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The Brief: Oct. 8, 2010

Thursday was a mixed bag for Gov. Rick Perry — but he'll probably take it.

BIll White, Rick Perry at their Primary 2010 reception speeches.


Thursday was a mixed bag for Gov. Rick Perry — but he'll probably take it.

The day started with news that challenger Bill White's campaign had gotten its hands on a one-day "secret schedule" of Perry's detailing his whereabouts like no other previously released document. In the summer, White hit Perry on the his sometimes sparely documented work schedules, for which he dubbed the governor "Part-Time Perry."

The "secret" schedule, it turned out, had been mistakenly released to White's campaign, which had filed an open-records request for the document. "We were shocked, first of all, that Rick Perry’s well-honed campaign political machine allowed this to happen," said White spokeswoman Katy Bacon, as reported by the Tribune's Elise Hu. "This is clearly a mistake that they released this, because it’s unlike any other document we have — we have eight years of binders of his schedules … the longer he was governor the less he included. And now we see what he’s actually doing.”

Perry's office admitted that it accidentally released the governor's political calendar, which is exempt from public records laws, unlike his official schedule, his office said. "This was a one-time occurrence, and we are taking steps to prevent this in the future," said Perry spokeswoman Katherine Cesinger.

But the Perry camp, whatever misstep it made aside, was likely buoyed by the release of a Rasmussen Reports poll showing the governor leading White by 11 points, 53-42 — the second poll released this week showing Perry widening his lead over White in the campaign's final month.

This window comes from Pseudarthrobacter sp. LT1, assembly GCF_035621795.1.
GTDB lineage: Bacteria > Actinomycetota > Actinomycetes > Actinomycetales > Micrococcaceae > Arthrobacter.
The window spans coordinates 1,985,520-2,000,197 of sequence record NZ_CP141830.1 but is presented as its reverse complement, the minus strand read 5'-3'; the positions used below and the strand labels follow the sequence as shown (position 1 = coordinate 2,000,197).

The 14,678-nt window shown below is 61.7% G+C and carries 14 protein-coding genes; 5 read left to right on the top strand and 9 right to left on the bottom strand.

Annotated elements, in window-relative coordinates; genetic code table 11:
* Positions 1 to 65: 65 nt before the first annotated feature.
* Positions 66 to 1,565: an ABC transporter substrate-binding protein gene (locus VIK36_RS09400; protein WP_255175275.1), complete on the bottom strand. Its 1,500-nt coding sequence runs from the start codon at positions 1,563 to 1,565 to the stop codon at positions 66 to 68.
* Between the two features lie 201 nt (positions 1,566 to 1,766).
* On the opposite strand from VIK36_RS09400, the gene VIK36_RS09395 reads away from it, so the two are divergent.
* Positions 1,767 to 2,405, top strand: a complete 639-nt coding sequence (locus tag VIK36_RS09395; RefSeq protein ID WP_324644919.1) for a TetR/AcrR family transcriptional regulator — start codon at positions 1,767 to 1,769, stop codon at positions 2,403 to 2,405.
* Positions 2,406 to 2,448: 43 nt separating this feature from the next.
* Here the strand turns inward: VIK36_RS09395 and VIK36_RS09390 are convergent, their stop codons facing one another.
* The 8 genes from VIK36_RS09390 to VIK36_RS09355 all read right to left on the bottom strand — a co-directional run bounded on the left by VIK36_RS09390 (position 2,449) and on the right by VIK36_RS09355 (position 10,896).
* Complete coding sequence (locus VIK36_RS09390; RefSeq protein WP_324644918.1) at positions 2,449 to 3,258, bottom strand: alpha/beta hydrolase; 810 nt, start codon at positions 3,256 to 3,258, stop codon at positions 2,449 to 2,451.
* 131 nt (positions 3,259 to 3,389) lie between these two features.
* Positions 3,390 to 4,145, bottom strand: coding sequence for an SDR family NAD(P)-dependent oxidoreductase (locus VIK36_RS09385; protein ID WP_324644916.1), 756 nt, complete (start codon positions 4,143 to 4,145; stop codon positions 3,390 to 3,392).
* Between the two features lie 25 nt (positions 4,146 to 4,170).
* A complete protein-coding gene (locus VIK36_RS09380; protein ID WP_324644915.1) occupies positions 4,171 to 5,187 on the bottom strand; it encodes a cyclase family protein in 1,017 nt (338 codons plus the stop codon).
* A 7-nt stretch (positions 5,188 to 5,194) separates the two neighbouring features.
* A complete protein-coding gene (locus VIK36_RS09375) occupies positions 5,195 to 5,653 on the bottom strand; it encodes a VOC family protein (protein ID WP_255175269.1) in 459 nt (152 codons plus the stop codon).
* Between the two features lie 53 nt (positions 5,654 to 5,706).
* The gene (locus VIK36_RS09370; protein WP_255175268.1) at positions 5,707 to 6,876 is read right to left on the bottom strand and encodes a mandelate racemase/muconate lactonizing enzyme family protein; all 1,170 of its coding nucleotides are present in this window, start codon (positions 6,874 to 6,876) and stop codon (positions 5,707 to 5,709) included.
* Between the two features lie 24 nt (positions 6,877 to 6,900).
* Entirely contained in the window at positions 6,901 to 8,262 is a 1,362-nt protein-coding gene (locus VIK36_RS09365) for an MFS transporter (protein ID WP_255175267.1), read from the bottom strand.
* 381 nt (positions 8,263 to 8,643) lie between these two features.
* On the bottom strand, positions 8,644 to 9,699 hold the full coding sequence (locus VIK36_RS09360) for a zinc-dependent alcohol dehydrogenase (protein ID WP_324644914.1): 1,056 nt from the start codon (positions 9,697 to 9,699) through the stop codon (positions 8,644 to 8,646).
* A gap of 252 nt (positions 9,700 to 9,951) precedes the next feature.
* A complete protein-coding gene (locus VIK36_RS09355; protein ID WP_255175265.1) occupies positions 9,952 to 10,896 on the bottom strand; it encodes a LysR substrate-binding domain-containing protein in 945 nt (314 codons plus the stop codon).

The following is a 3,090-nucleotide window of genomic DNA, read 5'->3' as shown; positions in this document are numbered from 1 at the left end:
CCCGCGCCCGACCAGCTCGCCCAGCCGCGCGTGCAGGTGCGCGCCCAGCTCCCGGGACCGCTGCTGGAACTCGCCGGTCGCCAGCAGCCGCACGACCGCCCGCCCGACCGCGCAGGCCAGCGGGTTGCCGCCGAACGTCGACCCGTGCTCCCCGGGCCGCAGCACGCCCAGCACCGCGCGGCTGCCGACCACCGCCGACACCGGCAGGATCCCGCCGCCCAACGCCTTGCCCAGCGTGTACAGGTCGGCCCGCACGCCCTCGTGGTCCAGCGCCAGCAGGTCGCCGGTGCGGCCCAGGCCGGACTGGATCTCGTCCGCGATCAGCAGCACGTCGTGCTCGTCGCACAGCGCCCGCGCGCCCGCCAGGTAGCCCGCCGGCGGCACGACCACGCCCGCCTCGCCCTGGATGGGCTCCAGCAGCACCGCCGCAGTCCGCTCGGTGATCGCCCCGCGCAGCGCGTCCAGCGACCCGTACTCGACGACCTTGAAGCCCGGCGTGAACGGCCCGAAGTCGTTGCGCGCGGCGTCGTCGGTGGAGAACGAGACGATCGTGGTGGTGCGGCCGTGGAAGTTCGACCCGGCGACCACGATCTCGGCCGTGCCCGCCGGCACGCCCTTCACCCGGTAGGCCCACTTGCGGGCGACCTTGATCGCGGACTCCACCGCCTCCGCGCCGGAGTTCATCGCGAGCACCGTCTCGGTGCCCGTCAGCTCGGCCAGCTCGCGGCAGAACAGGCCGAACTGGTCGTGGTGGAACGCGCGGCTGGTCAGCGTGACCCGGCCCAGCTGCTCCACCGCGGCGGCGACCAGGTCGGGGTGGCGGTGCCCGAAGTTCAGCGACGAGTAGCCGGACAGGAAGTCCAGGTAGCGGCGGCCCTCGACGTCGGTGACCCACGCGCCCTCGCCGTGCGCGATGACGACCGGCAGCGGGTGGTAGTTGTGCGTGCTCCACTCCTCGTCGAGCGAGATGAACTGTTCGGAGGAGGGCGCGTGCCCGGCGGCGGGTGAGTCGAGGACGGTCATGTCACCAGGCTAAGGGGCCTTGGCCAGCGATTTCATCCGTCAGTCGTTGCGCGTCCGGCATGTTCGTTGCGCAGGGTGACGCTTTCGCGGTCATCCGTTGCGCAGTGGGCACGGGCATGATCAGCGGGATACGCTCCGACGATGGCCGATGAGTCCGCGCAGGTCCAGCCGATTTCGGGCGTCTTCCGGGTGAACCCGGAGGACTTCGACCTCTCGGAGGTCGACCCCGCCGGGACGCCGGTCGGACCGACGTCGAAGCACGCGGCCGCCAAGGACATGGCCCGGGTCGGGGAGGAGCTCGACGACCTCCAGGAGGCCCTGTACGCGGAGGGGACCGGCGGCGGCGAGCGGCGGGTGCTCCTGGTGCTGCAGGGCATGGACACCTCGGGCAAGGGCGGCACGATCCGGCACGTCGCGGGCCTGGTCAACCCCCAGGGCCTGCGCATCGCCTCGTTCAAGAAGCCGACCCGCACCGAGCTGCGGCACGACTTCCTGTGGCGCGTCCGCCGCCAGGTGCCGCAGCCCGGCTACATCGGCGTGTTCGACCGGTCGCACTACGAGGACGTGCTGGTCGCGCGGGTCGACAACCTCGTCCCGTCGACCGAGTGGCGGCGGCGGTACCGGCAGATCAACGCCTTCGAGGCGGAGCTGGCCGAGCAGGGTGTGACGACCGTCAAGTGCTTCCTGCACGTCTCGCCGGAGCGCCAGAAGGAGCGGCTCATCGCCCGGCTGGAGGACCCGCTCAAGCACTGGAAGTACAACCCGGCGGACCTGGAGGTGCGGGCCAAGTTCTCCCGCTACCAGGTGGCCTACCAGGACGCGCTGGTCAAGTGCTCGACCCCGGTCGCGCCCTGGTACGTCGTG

And despite a Texas Lyceum poll out this week that showed the race still close at 5 points, Rice University political scientist Mark Jones tells the Houston Chronicle that things look dire for White. "At this point, I don't see anything [he] can do," Jones says.

But, naturally, White's camp isn't having any of that. As Bacon, White's spokeswoman, tells the Chronicle, "When people know about Bill White, they tend to support him."


  • U.S. Rep. Chet Edwards, D-Waco, on Thursday broke his own policy of not releasing internal polling, saying his own surveys show him running 4 points behind his Republican opponent, Bill Flores. A previous internal poll showed Edwards running 10 points behind.
  • The mystery on Falcon Lake may be a mystery no more. On Thursday, investigators affirmed the veracity of Tiffany Hartley's claims that her husband was shot by drug pirates while the two explored the border reservoir on Jet Skis. A body has yet to be found, though, and threats of an ambush from drug gangs have slowed further search efforts.
  • Another U.S. attorney candidate, San Antonio lawyer Michael McCrum, has withdrawn his name from consideration, citing the drawn-out nomination process that has caused a number of candidates to similarly drop out nationwide since Barack Obama took office.

“In the Church of Christ, if you get a sex change, I won’t sit by you next Sunday.” — State Rep. Jim McReynolds, D-Lufkin — one of the so-called WD-40s (white Democrats over the age of 40), whom the Trib's Reeve Hamilton reports on today — creatively drawing a parallel to his resistance to switching parties


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